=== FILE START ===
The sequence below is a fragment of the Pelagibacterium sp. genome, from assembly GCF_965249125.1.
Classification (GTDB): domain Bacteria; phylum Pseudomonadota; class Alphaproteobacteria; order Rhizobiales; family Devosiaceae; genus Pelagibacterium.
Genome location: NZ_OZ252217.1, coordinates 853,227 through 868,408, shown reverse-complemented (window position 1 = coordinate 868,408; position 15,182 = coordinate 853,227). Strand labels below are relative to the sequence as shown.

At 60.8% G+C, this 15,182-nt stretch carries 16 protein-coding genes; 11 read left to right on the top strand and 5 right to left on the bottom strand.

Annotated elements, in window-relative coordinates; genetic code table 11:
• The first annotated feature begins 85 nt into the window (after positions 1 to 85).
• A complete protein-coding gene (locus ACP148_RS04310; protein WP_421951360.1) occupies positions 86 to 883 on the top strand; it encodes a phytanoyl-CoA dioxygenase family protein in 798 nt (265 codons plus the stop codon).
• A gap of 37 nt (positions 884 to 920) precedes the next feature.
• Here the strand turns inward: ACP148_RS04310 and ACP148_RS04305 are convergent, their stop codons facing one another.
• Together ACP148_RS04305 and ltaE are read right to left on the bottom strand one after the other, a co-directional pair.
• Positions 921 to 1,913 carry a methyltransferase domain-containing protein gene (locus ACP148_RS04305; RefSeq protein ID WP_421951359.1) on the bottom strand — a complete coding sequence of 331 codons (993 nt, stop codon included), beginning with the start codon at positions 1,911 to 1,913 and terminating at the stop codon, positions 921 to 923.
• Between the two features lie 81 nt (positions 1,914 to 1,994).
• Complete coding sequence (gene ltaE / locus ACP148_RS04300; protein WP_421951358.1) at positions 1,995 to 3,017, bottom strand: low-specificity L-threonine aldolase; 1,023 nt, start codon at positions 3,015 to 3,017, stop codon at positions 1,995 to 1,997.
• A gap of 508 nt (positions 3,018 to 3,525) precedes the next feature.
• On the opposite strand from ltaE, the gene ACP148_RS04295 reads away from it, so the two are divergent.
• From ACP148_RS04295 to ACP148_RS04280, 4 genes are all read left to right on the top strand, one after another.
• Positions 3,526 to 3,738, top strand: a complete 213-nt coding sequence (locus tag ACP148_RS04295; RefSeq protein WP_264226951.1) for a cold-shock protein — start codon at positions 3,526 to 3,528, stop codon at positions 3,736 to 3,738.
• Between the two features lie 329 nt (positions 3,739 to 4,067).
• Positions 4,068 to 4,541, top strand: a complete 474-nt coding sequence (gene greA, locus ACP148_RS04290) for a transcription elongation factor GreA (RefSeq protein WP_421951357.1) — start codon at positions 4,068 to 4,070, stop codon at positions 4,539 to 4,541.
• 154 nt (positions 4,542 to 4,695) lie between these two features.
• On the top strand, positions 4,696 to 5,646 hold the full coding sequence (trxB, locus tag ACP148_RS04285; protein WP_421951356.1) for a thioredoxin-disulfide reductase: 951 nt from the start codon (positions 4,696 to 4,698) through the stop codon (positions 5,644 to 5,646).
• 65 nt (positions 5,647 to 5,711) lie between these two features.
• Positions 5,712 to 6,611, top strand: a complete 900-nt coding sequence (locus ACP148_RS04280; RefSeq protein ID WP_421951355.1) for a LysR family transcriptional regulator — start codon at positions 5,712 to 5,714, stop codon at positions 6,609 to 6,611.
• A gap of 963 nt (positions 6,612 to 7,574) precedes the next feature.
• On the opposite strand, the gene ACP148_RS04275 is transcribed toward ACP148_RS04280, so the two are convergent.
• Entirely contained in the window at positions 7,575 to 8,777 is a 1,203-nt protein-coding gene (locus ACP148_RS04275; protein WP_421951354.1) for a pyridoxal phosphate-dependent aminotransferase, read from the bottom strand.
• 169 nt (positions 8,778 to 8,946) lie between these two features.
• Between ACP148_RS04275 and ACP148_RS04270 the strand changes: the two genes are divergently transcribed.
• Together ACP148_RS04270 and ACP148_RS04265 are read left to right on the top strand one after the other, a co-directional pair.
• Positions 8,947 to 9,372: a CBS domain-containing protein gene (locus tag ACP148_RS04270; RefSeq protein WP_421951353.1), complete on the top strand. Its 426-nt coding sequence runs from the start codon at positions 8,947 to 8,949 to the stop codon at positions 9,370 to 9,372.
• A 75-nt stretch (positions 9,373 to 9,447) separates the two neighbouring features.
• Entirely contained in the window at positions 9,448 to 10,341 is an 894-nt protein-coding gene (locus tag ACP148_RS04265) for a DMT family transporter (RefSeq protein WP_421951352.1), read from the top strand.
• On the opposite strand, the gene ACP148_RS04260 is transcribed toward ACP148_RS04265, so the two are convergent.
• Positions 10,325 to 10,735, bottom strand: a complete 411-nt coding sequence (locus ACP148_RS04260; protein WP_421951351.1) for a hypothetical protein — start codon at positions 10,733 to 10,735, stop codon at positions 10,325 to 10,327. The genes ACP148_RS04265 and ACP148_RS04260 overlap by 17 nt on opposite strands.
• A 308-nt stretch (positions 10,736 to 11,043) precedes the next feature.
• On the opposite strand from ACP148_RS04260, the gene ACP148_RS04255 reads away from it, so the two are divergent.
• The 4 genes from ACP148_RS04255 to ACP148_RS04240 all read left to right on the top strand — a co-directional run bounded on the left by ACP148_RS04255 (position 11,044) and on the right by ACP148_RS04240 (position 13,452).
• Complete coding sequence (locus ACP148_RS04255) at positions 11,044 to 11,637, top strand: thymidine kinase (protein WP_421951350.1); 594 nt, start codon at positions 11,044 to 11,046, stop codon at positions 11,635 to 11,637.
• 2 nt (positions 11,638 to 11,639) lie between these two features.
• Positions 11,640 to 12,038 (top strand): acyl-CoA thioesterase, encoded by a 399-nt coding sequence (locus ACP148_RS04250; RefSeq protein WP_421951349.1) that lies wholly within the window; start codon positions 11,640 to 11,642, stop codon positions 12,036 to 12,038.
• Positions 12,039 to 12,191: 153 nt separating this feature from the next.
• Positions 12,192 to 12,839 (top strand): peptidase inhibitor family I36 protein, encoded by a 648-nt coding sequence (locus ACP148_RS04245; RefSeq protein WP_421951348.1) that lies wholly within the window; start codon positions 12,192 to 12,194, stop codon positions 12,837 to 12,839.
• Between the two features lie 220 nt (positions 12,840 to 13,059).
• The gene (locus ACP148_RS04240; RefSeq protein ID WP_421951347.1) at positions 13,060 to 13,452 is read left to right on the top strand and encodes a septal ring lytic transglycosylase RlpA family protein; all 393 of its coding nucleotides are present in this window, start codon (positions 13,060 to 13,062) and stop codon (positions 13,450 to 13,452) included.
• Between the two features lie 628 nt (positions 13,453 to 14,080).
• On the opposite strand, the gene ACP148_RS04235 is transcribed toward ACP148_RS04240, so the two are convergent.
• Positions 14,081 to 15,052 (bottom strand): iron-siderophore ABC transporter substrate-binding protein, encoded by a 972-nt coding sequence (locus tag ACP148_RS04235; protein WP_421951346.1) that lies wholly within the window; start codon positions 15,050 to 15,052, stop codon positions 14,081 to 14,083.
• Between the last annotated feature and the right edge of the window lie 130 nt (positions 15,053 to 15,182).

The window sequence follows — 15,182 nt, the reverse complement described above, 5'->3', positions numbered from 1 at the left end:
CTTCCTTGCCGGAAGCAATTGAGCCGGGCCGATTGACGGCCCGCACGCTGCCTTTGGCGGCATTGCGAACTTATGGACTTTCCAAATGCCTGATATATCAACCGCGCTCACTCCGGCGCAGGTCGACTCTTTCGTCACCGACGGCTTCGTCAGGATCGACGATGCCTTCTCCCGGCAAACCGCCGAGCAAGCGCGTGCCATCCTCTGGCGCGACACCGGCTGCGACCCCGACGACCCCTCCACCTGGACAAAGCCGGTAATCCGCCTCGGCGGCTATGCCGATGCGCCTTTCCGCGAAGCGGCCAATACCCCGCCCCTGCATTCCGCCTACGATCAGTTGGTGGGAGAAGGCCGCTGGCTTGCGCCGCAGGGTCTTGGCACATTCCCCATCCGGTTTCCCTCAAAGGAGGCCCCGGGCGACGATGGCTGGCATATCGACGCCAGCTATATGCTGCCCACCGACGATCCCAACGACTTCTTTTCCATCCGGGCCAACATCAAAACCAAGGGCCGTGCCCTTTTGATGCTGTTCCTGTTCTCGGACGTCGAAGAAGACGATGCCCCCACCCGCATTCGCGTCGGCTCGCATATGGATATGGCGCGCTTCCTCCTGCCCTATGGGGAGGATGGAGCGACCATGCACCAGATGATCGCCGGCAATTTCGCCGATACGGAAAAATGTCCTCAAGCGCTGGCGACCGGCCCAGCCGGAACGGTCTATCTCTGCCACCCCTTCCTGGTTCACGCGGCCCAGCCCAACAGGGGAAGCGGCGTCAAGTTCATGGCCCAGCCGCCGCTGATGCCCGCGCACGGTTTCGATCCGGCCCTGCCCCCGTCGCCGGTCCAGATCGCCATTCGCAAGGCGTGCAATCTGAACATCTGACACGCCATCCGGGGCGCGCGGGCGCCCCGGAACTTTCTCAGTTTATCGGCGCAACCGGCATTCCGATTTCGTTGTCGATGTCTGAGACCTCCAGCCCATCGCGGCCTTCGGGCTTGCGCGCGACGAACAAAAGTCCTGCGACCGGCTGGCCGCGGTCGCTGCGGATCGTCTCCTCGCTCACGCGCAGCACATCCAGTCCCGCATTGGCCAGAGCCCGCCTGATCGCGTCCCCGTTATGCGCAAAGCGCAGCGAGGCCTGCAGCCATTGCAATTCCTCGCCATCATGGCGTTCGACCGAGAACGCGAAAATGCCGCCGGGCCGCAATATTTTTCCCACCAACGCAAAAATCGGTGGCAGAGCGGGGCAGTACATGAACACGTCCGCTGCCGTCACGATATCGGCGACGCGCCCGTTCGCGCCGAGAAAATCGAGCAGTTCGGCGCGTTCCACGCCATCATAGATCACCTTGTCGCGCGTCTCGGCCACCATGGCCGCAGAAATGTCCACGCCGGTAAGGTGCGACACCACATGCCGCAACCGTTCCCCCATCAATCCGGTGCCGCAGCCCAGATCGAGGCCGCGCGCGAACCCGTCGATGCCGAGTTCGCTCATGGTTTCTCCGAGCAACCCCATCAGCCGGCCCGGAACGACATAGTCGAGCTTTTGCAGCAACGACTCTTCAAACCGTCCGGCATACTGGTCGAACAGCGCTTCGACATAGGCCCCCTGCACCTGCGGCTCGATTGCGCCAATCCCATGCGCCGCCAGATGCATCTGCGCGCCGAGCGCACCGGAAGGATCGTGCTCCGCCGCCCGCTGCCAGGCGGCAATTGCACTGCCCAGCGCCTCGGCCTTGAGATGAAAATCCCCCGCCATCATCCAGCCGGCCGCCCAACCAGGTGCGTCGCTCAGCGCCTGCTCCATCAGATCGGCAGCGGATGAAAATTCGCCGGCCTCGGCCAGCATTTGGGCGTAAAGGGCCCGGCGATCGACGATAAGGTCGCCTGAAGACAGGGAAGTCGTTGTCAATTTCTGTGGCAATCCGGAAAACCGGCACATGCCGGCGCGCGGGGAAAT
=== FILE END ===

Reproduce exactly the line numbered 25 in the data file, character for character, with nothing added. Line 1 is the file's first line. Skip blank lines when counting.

• On the opposite strand, the gene ACP148_RS04275 is transcribed toward ACP148_RS04280, so the two are convergent.